I love to muse, perfect title for the CBJ column. Most of the time people cannot tell that I am musing about change but it makes me happy!
Nothing that is can pause or stay;
The moon will wax, the moon will wane,
The mist and cloud will turn to rain,
The rain to mist and cloud again,
Tomorrow be today.
~Henry Wadsworth Longfellow
Ah, don’t these classic words lead you to musing about change. There are many healthy aspects of musing, so give some consideration to stopping and changing your perspective on work and life. Musing can take many forms and is very much up to the individual. Here’s what I see as I write sitting in Capanna Coffee right now:
Three young twenty-somethings are having an engaging conversation. Two are on cell phone devices, one is writing a paper. All three are contributing to the conversation.
A middle-aged man is eating lunch while reading a book and holding a cell phone.
Thirteen people are in my field of view. Ten of us are working on laptops.
From this perspective, our musing might have been very different a decade ago. Most of us realize that things are changing faster than ever. That’s nothing new, except when you think about what hasn’t changed? Us, people, all with different backgrounds doing different stuff.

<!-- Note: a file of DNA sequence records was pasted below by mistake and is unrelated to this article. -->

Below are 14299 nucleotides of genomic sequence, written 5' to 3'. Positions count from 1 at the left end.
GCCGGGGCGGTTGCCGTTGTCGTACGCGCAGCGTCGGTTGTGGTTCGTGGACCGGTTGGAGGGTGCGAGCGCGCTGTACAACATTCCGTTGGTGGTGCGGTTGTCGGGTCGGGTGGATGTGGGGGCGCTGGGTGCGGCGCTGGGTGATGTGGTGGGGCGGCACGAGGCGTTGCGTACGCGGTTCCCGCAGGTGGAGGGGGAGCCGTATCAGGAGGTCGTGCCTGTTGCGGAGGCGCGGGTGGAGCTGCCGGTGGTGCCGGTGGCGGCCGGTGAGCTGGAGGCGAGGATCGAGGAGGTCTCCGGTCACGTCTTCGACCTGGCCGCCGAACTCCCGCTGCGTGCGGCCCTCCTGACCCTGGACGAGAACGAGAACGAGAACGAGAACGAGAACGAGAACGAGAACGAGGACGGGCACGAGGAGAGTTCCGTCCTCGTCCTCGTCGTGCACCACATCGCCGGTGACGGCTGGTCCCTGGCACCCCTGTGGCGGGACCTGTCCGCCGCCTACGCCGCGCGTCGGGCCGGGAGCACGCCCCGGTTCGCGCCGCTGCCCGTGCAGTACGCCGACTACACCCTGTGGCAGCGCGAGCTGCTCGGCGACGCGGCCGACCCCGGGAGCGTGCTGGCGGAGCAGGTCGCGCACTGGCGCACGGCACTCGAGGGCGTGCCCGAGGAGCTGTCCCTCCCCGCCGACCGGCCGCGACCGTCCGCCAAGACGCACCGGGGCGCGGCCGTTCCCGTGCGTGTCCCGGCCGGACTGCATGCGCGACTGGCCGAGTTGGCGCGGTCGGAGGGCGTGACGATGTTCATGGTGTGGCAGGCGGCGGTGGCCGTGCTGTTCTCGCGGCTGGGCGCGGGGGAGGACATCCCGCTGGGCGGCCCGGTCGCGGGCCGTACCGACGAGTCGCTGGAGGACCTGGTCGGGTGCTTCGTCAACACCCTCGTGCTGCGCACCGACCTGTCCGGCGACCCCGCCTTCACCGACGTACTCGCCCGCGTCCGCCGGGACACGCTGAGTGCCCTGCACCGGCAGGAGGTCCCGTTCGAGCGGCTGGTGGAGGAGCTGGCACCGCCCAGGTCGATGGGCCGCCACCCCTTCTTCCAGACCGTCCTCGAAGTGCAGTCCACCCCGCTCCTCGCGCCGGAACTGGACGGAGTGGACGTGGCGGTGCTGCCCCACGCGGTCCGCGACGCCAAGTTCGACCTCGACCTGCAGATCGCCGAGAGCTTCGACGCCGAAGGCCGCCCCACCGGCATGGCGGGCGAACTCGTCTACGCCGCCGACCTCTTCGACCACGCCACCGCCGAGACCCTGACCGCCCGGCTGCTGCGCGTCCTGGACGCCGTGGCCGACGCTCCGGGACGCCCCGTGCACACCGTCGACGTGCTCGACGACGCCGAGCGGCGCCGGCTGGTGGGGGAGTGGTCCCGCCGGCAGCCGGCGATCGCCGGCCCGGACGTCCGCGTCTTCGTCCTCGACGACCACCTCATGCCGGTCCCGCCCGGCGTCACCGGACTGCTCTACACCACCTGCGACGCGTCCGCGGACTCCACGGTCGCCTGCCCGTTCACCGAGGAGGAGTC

John P. Kotter in his book, Buy-in, says the single biggest mistake that people make when communicating a new vision of change is under-communication. I couldn’t agree more as I have seen many times in organizations and companies where I have consulted. In one organization where I was facilitating a change process, we developed a multi-level communication plan to articulate the changes: Write a memo and distribute electronically, post on a company bulletin board, with a supervisor and staff verbally present the information at every shift. Even with the communication plan, some employees still did not understand what was happening.
Kotter says the second mistake is that the change is communicated with all “head” and no “heart”.
Kotter says many great leaders are beacons of common sense, with clarity, simplicity and steadfast common sense in the face of a complex changing world…they mobilize action to achieve important ends.
I close with a classic musing from successful basketball coach John Wooden, “Do not let what you cannot do interfere with what you can do.” The heart is always a good place to start in this busy world but don’t forget common sense is sometimes all we need. (BTW Leo is doing better BFN!)